It's time for those of us in writing classrooms to look critically at the assumptions that inform what we do when we teach writing. We've learned a great deal about what to teach, and how, in the 30 years since the last paradigm change -- the one that turned our attention from product to process. There is ample evidence of what we've done so well. We've heightened the focus on writing to the point at which many children and youth are writing every day, often multiple times every day, sometimes through the curriculum; and the data show that we have produced a generation of young writers who write more than any generation before. We should pay attention to what we have done in the last three decades. It is a Herculean professional achievement.
There is also evidence of what we haven't done so well. Young writers don't appear to be writing much better than they did three decades ago (NAEP, 1998), and we should be paying attention to what that means. One of the cherished theories is that the more young people write, the better writers they become. There is considerable falsification evidence that renders our "practice-makes-perfect" theory at least distracting, if not flatly inaccurate. The evidence seems to suggest that practice doesn't make perfect at all; rather, a critical point related to intentional instruction is that practice makes permanent, not perfect (Fearn and Farnan, 2001). In fact, people don’t learn to write effectively by writing; they learn to write effectively by writing effectively.
There's a future for which we're responsible. If it’s writing effectively that makes better writers, how do we cause that? We certainly caused more writing over the last three decades. How do we cause better writing? Yes, of course, it's instruction. But what should we teach, and how, and to whom, and when, and for how long, and how do we know if they're getting better? Even more important, how do our students know they're getting better, every day, in ways they experience overtly?
The assumption of a causative relationship between quantity and quality, in the absence of evidence, ought not satisfy us. Burdening young writers with length when brevity is the soul of quality doesn’t reflect the best of what our students read in their literature classes. Focusing our attention on writing activities and management plans might suggest to some that were the activities and plans removed, we wouldn't know what to do.
We aren't suggesting there are unambiguous answers to the questions. We've made two claims.
1. There is little or no causative relationship between testing protocol and students' writing performance.
2. There is little or no causative relationship between quantity and quality.
Those of us with children and adolescents in our classrooms; those of us who conduct preservice and in-service professional education; and those of us who supervise student teachers, cooperating teachers and university supervisors, alike; can all start moving ahead with those two unambiguous statements that reflect what we've learned over the past three decades. By “moving ahead” we mean moving to another paradigm shift in thinking about writing instruction, where assessment informs instruction and where quantity is necessary in writing, but insufficient for learning to write well..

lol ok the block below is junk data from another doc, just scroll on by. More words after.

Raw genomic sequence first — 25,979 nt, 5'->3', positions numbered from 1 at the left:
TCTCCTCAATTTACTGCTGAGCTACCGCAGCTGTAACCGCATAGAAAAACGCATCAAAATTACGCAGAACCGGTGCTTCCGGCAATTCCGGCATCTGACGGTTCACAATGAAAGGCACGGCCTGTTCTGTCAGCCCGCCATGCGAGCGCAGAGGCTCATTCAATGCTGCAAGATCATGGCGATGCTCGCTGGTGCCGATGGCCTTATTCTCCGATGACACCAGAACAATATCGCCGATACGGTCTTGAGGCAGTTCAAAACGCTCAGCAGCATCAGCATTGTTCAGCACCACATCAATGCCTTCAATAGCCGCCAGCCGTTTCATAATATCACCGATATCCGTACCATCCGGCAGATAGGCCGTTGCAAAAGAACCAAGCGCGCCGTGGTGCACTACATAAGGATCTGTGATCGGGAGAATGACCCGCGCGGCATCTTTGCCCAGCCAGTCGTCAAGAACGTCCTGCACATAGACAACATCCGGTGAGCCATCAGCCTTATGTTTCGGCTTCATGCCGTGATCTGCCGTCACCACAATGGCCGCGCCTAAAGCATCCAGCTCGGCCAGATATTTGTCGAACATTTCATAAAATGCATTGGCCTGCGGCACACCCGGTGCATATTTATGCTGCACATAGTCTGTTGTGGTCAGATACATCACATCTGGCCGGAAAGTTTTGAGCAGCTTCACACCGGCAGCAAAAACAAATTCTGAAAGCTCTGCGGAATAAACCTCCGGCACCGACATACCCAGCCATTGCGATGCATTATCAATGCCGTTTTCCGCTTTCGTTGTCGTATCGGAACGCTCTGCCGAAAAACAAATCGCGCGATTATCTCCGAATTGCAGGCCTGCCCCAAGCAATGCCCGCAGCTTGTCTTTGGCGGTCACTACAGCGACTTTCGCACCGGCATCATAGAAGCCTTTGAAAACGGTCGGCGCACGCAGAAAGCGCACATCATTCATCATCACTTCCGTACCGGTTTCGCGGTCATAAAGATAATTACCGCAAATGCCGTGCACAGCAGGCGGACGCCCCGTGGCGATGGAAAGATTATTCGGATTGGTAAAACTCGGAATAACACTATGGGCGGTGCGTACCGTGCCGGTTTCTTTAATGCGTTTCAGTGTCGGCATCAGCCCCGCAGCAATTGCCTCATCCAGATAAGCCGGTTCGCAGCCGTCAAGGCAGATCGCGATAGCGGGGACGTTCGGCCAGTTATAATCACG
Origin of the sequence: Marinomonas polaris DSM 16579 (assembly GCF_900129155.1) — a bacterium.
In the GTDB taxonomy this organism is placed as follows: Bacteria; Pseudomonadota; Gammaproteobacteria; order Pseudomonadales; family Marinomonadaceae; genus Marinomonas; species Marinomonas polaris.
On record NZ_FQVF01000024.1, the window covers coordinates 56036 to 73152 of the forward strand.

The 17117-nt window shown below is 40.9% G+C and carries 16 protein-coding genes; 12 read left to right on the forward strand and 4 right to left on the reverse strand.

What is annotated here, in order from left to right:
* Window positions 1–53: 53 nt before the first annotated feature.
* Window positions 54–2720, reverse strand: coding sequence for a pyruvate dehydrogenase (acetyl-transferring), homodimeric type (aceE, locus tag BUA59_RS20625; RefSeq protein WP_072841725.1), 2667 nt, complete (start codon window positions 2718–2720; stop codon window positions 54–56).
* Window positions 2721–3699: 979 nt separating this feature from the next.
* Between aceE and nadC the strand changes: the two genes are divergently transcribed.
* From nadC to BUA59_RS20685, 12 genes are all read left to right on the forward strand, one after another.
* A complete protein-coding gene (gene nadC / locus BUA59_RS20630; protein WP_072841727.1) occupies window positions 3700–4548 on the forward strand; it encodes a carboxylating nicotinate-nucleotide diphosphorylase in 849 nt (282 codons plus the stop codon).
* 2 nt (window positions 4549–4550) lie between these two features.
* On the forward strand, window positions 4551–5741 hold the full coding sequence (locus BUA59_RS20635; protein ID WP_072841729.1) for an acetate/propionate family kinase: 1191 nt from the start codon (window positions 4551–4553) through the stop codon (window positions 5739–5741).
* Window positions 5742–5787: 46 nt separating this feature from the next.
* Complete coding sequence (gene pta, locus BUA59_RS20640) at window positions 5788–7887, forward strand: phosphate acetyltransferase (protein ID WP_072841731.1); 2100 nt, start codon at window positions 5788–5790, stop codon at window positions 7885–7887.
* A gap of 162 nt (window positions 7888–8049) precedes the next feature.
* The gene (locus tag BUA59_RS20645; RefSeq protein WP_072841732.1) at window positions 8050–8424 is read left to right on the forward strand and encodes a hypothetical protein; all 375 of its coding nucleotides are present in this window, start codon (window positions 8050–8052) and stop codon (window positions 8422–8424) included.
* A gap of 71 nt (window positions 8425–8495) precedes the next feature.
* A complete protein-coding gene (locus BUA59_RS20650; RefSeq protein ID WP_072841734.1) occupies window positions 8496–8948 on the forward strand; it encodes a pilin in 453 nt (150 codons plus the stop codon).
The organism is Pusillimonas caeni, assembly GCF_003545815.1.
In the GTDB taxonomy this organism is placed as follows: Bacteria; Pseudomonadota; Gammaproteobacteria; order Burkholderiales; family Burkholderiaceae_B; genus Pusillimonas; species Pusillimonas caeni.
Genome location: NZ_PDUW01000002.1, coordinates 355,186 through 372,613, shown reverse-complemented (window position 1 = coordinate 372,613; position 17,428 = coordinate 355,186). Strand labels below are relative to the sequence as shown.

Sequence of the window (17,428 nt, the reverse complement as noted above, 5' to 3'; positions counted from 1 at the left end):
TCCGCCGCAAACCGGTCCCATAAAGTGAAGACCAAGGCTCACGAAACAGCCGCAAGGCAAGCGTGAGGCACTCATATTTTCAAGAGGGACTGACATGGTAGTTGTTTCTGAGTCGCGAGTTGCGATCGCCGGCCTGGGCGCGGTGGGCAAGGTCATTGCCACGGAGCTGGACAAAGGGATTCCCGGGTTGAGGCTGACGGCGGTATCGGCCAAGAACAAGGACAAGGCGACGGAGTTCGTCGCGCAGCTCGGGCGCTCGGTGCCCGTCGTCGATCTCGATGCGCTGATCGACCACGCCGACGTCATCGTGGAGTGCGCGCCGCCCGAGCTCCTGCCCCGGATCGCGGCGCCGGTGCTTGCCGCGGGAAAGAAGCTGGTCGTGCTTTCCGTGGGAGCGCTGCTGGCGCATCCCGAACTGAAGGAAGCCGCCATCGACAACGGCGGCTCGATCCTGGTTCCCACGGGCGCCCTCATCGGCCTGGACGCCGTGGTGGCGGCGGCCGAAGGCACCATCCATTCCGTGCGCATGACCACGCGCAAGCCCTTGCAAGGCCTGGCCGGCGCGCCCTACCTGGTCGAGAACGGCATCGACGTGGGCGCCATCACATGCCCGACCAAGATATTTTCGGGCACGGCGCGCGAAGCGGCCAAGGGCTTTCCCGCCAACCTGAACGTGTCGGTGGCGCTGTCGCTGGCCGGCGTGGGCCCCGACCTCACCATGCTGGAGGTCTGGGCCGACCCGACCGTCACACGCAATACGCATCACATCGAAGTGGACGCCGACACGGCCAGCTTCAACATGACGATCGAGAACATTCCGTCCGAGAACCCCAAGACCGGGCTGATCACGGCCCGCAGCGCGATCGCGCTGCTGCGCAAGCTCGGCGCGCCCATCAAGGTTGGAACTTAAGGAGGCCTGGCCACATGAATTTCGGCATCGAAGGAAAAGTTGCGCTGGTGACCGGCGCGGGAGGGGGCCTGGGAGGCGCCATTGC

References
Fearn, L. and Farnan, N. (2001). Interactions: Teaching Writing and the Language Arts. Boston: Houghton Mifflin.
Gardner, J. (1983). The Art of Fiction. New York: Knopf.
Gray, J. (1995). Why large-scale testing fails. California English, 1, 11.
National Assessment of Educational Progress. (1998). Report in Brief: NAEP 1996
Trends in Academic Progress.
Available at: http://nces.ed.gov/nationsreportcard/96report/97986.shtml.

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Breiger’s Bookshelf
-Marek Breiger

Never Fade Away” by William Hart, Fithian Press, Santa Barbara, Ca.2002

William Hart’s “Never Fade Away”—though set in the mid- 1980’s is an appropriate book for our present time. The novel takes place in Los Angeles at a mythical state university and is about the bond between John Goddard, a Vietnam Veteran, ESL teacher, and short story writer and a Vietnamese student named Tina Le.
Tina Le is a boat person, a survivor of serial rape, who, with Goddard’s encouragement, becomes a powerful writer herself.
“Never Fade Away” is a novel, also, about the University and the corruption of the University—of the way immigrant and minority students are encouraged to enter the college system yet often not given the help or encouragement they need to succeed at a four-year college.
But mainly the novel is about the aftermath of the Vietnam War. Both Goddard and Tina have been badly damaged by the war in Vietnam. Tina has lost, to the Communists, a grandfather murdered in a re-education camp, a father killed by pirates on the high seas, and a mother who dies trying to protect Tina from rape. Goddard, who still has flashbacks of Vietnam, feels responsible for a buddy killed in front of him by a Viet Cong, and an innocent Vietnamese woman he feels he may have killed accidentally.